On a gorgeous recent April Saturday, I stopped by a wetland nestled in a campground at Binder Lake in Adams County. The place was packed…both the campground with recreational vehicles, and the wetland with animals. The scene made me think a bit about how everyone—human or not—seems to need their space. I’ll concentrate on the wetland, and leave it to the reader to ponder the Great American Campground, filled with sounds of vehicles, music, conversations, and children’s laughter.
Instead, let’s listen to the marsh! Before even approaching the wetland, one is accosted by the loud, raspy calls of blackbirds. On a visit a couple months back, I noted one lonely male Red-Winged Blackbird (Agelaius phoeniceus), an early arrival to the breeding ground. He has since been joined by several others, moving about from herbaceous plants such as Cattail (Typha) stems to tree limbs to wires strung nearby on utility poles. Much movement, undoubtedly jockeying for position, and calling to each other…and possibly commenting on my presence. It would be fun to estimate the size of the territories when it all gets worked out.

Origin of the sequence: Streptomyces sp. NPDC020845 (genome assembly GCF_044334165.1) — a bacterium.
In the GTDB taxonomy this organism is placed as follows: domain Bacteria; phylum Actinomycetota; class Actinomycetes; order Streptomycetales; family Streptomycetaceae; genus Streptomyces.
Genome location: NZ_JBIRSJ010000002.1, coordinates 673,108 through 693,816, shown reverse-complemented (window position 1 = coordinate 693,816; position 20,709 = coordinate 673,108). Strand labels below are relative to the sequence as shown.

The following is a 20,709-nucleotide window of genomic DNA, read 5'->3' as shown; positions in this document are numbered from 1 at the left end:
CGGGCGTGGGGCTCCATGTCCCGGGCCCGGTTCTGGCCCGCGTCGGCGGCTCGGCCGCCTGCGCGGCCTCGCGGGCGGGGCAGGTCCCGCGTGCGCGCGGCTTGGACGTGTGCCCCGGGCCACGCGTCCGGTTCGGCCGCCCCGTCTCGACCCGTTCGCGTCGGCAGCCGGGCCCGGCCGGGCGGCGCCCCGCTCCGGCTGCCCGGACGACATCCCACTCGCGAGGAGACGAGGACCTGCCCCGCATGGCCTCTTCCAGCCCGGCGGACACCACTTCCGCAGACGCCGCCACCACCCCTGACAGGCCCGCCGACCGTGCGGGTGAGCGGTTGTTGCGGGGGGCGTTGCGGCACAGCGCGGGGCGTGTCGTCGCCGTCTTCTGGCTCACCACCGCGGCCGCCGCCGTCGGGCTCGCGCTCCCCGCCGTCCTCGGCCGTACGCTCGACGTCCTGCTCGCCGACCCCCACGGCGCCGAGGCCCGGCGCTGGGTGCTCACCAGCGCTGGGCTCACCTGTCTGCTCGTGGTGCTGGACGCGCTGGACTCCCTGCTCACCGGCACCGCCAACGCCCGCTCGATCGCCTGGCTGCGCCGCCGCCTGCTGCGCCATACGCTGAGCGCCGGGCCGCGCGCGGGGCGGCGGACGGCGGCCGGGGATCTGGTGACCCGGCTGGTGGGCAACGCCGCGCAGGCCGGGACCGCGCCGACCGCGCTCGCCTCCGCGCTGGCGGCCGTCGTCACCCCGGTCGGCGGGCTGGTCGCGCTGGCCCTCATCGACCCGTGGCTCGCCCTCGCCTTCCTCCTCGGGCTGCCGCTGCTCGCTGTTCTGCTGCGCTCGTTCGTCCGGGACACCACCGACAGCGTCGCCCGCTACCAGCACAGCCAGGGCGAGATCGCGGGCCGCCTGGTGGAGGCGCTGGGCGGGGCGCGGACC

Definitely commenting on my presence was a pair of nesting Canada geese (Branta canadensis). One member of the couple sat on the nest, low and watchful, while the other swam around hurriedly nearby. I am confident that the geese were alarmed, perhaps even perturbed, by my presence. I was a distance away on the opposite shore, but nevertheless not made to feel welcome.
As I walked along that shoreline, the Western Chorus Frogs (Pseudacris triseriata) that had been calling long and loud would jump into the water with a hiccup sound followed by a splash. It’s curious how the frogs wait until I’m nearly stepping on them to make the leap. I wonder about the relative proximity tolerated for my presence, or that of another mammal, or a fellow amphibian? Just how much space do they require?
The wetland here, nestled in the far, shallow reaches of the Lake, is a great spot to consider where we (and other animals) live, and how we use space. Our choice of site to build our roads or buildings (or campgrounds!) will necessarily have implications for wildlife: habitat quality, connectivity between populations and their ability to move around, and how much interaction or stress is encountered. After all, we all do need our space…